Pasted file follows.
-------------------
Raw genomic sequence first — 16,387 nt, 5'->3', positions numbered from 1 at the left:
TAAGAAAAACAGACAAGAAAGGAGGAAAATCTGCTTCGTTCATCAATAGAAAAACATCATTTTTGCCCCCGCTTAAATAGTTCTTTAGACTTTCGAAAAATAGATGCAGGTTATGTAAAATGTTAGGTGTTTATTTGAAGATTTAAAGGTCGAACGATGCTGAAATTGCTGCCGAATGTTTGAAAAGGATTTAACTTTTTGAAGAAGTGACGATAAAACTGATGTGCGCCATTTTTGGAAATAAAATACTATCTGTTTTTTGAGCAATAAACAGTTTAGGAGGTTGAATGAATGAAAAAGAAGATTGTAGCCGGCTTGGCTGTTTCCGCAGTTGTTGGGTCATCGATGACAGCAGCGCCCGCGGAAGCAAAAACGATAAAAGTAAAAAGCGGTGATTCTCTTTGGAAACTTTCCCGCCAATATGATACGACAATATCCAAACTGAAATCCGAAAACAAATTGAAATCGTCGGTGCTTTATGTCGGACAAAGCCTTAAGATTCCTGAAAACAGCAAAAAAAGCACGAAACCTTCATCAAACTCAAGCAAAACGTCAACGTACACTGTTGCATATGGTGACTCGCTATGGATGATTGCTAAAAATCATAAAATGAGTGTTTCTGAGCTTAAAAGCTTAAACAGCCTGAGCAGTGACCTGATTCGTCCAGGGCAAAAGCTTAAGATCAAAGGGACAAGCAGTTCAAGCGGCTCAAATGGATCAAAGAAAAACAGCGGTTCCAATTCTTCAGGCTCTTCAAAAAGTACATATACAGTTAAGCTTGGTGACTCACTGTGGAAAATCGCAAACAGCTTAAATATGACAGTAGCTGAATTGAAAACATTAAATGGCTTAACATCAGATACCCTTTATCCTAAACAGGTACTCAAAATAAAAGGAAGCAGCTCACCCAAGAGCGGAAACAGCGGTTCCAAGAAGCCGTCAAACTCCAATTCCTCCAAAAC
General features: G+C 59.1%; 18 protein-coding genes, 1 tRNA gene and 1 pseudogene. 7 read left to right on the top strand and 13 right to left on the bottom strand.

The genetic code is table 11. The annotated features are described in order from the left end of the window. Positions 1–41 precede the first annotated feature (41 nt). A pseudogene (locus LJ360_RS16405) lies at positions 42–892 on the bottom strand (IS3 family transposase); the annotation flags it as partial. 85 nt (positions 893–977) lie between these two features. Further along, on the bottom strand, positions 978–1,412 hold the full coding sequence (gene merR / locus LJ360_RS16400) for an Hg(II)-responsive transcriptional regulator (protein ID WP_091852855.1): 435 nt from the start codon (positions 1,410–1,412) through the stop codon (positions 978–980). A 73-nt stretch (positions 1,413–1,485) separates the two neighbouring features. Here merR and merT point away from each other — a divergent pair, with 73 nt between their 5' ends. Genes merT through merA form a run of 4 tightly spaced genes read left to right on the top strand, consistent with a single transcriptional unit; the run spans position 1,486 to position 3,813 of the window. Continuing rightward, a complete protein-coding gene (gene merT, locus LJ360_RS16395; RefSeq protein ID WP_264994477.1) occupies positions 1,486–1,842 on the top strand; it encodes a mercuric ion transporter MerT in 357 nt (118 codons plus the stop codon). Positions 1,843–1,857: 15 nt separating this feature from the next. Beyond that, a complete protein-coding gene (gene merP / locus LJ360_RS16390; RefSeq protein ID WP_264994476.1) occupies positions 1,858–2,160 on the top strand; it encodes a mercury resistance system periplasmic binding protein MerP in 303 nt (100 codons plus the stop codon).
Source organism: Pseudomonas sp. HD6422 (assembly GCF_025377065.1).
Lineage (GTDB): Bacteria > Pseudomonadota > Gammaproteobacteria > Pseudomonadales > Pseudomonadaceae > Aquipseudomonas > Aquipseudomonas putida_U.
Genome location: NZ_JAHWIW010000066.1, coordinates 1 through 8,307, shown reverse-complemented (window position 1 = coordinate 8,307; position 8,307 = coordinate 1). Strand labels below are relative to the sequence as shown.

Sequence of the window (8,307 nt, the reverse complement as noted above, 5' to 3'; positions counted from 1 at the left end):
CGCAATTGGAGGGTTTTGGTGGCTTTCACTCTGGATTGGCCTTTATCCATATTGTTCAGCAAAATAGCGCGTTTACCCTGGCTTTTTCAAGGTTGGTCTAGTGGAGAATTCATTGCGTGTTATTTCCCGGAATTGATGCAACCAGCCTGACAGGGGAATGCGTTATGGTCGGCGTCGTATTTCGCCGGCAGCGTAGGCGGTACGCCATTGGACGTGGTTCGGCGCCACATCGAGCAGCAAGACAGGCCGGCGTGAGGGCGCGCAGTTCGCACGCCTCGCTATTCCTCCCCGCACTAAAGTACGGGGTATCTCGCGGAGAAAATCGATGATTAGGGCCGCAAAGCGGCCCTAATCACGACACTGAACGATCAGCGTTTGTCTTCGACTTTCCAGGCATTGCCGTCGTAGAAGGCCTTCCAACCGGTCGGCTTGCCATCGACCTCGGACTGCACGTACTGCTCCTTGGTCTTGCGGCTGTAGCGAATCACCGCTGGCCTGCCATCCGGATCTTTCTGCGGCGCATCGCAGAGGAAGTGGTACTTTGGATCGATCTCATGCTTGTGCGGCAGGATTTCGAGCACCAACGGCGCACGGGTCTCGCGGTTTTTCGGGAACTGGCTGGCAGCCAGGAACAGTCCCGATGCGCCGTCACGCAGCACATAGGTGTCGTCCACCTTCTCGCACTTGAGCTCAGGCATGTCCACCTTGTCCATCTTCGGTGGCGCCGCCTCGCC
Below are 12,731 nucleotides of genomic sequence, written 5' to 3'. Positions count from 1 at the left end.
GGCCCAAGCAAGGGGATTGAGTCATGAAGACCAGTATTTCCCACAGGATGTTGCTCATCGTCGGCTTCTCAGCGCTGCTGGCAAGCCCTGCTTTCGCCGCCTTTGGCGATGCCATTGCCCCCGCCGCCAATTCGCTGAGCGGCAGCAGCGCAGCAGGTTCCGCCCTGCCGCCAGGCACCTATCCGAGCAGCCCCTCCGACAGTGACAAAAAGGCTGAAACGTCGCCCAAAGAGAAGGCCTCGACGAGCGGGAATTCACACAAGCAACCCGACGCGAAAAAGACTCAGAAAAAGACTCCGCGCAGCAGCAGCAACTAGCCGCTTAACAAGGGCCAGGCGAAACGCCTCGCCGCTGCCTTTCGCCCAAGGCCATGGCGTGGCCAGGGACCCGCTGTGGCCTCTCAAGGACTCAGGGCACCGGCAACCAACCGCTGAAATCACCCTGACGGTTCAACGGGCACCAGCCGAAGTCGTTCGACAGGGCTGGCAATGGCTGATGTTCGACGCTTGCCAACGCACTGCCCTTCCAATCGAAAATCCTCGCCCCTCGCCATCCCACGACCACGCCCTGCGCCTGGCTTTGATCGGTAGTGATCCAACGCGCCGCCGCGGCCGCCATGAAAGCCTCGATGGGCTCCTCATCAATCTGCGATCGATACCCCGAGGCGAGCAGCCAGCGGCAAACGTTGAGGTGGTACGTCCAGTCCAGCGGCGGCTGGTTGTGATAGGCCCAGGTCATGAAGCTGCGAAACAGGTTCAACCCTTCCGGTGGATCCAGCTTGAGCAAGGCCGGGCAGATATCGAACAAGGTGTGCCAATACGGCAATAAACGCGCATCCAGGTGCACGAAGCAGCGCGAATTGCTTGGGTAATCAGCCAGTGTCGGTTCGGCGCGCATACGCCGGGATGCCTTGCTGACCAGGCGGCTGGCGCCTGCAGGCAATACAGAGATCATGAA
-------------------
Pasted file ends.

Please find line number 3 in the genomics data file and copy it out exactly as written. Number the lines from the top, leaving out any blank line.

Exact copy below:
General features: G+C 59.1%; 18 protein-coding genes, 1 tRNA gene and 1 pseudogene. 7 read left to right on the top strand and 13 right to left on the bottom strand.